# Why does AC pass through my body if I touch a hot wire? Is there a closed circuit created?

If I'm not mistaken, on DC there needs to be a circuit for current to flow. If I just touch the positive side of a battery while standing on ground, and connect its negative side to the ground battery won't drain as earth is non conductive, correct?

When touching an AC hot wire the current would flow through me into the ground, but there is no circuit created, earth is non-conductive, the electricity isn't going back to its origin to create a closed loop (or is it?)

How is the current flowing in this case?

• Earth is conductive - at least a little bit, depending on its moisture content. Commented Feb 2, 2022 at 14:49
• Current only passes through something if there is a difference in voltage potential between two objects and they are connected with some conductive material. It's really as simple as that. Commented Feb 2, 2022 at 15:06
• This video of high voltage maintenance has been shared here before youtu.be/9YmFHAFYwmY high voltage electricity lines are inspected while powered. While being 100 feet in the air adequately prevents a short circuit to the earth, capacitative coupling of the helicopter requires an equalization wand to bring the helicopter (and the person) to line voltage. The inspectors themselves are wearing fireproof suits built in a fashion to function as faraday cage for any other stray fields around the high voltage conductors. Worth a watch. Commented Feb 2, 2022 at 15:42

Whether it be AC or DC, for current to flow through your body you need two things:

• voltage to ‘push’ it (potential difference)
• a complete path for it to flow

First, DC.

A battery just sitting there without a connection is insulated. Touch one of its terminals and that terminal becomes the same voltage as you. Once that happens, no current flows*.

*If you and/or the battery have some static charge, some current will flow until the charge is equalized. That is, your body has capacitance to ground, even if you aren’t grounded yourself. We'll come back to this.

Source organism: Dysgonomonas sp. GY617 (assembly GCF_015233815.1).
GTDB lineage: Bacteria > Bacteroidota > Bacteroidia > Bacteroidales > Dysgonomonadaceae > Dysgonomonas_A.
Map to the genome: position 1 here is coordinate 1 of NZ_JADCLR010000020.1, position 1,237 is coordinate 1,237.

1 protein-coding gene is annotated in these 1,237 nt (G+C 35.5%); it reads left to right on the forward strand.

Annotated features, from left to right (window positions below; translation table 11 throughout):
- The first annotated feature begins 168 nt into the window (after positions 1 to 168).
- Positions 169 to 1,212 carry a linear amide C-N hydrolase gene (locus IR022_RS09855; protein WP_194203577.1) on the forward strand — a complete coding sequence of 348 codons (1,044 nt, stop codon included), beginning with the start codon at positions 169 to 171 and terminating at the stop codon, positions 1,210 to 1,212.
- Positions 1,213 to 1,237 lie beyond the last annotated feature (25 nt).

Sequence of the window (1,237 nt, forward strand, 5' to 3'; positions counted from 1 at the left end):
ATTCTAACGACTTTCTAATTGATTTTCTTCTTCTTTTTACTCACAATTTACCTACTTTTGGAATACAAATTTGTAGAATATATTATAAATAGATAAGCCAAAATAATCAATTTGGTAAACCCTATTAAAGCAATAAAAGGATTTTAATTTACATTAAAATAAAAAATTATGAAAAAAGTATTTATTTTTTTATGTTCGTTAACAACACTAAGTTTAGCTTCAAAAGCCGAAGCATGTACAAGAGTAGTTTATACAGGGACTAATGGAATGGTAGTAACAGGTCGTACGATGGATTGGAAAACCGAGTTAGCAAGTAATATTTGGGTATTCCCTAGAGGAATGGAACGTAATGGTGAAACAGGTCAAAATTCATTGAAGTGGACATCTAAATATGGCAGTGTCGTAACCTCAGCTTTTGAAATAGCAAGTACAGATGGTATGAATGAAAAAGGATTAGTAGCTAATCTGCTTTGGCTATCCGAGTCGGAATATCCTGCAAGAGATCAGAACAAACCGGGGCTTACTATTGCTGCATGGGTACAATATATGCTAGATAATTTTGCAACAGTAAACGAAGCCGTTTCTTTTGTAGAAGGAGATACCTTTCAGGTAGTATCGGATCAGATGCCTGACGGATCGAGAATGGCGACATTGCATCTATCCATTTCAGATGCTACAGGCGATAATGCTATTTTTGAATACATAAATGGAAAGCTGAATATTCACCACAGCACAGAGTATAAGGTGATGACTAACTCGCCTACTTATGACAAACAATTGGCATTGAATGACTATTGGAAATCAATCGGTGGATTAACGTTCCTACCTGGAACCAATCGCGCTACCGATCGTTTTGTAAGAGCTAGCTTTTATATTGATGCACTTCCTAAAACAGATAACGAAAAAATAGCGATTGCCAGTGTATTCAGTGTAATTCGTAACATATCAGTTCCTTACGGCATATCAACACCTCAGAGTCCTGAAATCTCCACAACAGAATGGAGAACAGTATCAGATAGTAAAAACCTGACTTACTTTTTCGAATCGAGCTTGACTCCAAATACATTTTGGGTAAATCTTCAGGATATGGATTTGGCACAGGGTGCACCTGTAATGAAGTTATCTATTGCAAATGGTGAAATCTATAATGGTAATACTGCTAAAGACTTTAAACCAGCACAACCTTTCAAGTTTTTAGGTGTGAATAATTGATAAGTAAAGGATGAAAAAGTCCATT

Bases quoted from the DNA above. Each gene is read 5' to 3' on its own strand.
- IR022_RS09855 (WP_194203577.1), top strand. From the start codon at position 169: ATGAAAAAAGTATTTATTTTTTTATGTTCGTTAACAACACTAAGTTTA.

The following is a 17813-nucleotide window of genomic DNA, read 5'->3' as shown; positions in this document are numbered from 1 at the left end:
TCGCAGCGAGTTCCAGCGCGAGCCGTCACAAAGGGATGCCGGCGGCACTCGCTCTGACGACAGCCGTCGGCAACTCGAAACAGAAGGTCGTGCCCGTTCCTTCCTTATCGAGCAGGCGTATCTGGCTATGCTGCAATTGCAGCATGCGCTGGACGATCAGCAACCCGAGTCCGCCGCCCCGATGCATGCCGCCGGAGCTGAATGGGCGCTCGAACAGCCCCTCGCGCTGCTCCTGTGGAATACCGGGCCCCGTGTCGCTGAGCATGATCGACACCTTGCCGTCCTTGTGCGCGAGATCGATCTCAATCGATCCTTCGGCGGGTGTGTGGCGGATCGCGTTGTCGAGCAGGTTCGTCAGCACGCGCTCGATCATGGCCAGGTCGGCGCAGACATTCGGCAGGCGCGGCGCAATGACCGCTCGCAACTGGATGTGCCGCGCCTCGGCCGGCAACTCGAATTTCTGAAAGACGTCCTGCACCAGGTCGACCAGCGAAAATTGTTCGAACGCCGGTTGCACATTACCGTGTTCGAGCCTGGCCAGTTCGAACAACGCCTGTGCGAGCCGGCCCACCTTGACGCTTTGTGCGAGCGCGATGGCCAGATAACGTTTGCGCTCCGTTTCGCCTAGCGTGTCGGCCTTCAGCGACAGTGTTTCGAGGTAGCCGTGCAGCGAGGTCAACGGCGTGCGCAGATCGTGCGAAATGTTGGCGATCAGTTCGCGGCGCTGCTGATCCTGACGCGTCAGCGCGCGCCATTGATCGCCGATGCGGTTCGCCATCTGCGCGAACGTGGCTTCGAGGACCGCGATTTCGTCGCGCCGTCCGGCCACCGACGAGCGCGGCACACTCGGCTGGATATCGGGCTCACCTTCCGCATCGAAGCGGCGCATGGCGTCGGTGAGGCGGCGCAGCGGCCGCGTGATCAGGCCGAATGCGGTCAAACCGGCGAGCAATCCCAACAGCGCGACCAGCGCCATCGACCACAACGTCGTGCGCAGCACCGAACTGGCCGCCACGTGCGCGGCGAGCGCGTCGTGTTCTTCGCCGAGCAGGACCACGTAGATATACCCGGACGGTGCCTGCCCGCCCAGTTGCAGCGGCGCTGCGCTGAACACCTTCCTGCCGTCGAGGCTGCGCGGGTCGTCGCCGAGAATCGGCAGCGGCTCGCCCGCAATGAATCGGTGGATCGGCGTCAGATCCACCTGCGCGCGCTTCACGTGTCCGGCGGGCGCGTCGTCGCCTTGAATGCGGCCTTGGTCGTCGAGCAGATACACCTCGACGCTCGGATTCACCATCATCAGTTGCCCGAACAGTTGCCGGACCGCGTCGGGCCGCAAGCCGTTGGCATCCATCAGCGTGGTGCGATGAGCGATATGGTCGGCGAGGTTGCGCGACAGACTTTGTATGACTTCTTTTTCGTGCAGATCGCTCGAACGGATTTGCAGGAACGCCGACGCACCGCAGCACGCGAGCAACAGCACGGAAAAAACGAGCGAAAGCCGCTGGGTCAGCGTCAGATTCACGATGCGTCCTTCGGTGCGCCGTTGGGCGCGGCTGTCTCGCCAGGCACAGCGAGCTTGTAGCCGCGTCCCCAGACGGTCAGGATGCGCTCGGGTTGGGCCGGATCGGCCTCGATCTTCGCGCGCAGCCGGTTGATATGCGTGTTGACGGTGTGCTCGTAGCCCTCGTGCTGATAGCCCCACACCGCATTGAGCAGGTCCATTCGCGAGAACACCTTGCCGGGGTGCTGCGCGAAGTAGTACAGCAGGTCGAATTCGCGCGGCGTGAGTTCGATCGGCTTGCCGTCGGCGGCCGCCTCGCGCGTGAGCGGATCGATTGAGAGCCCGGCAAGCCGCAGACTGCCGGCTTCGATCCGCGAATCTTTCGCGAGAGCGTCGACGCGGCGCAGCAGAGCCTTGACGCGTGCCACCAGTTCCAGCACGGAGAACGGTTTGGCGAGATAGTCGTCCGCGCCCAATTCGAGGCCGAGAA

Now touch the second battery terminal at the same time. A path is formed and current flows. That’s why you get a bit of a shock when you touch a 9V battery to your tongue, but only if you touch both terminals.

Now, let’s make things interesting. Consider a grounded, high-voltage battery pile: more than 100V, say, like you might encounter with a home solar setup. If you touch that, and are grounded, a complete circuit is formed through you and back to the battery, and you will get a shock, possibly a lethal one.

(There is some debate as to which is more 'lethal': AC or DC. More about that here: https://www.electronicsforu.com/resources/ac-dc-current-body-dangerous Nevertheless, non-touch-safe DC deserves your caution and respect, same as AC.)

If you are insulated, your body will assume the same potential as the battery: your body capacitance will be charged to the same voltage as the battery, after which no current will flow.

An AC power line has a reference to earth ground, in multiple places: at the utility head end, from time to time on the distribution towers and poles, and near where it enters your home. If you touch a power line, and you are also grounded, again, current flows from the line, through you, then to ground (which, by definition, has almost no resistance.)

Again, if you are insulated from ground, perhaps by your shoes or, say, by dangling in mid-air from a helicopter, (mostly) no current flows. We'll talk about that weasel-word 'mostly' below.

Your insulated body nevertheless still has capacitance to adjacent ground, which provides an AC path. That’s why you can still get a shock from a live wire by touching just one terminal, even if you're not touching ground or another live wire (and, also why that helicopter in the video above has a huge arc to the powerline while they're depositing the high-wire guy on it.) The AC will alternately charge and discharge your body capacitance, and if the voltage is high enough, the resulting current can be fatal. In comparison, DC will only charge you up just once, to the DC potential.

Body capacitance is also why you get a shock from static electricity: your body capacitance stores or releases charge if you come into contact with something else at a different relative-to-ground potential. This is why ground straps are needed when working on sensitive electronics: to bleed off static charge, equalizing your body static voltage to the gear you're working on.

Again, by definition, earth ground has practically no resistance by itself. The Earth is such a large object with a lot of conductive matter in it, especially iron. Thus, it has a very, very low internal resistance. Of course, earth resistance varies locally depending on the earthen material, but in aggregate it's low enough to not matter.

In fact, Earth ground is so low-resistance that early telegraph and even some power systems relied solely on ground as a return, using only one wire to send a signal.

With grounding systems, any local resistance to Earth is largely due to the grounding connection itself. Example: a grounding rod installed at a residence must be 25 ohms or less to be code-compliant; usually they're a few ohms. Earth grounds used by larger systems like utilities will be much, much lower than that. So this is why we assume that 'ground' has no resistance.

• right but i'm still wondering if I ground the battery and myself, and touch the + side of the battery would current still flow, but very very slowly?
– Dan
Commented Feb 2, 2022 at 15:16
• Yes, if you are also grounded (bare feet on a concrete floor for example.) if you are wearing shoes with rubber soles that insulate, no. Commented Feb 2, 2022 at 15:18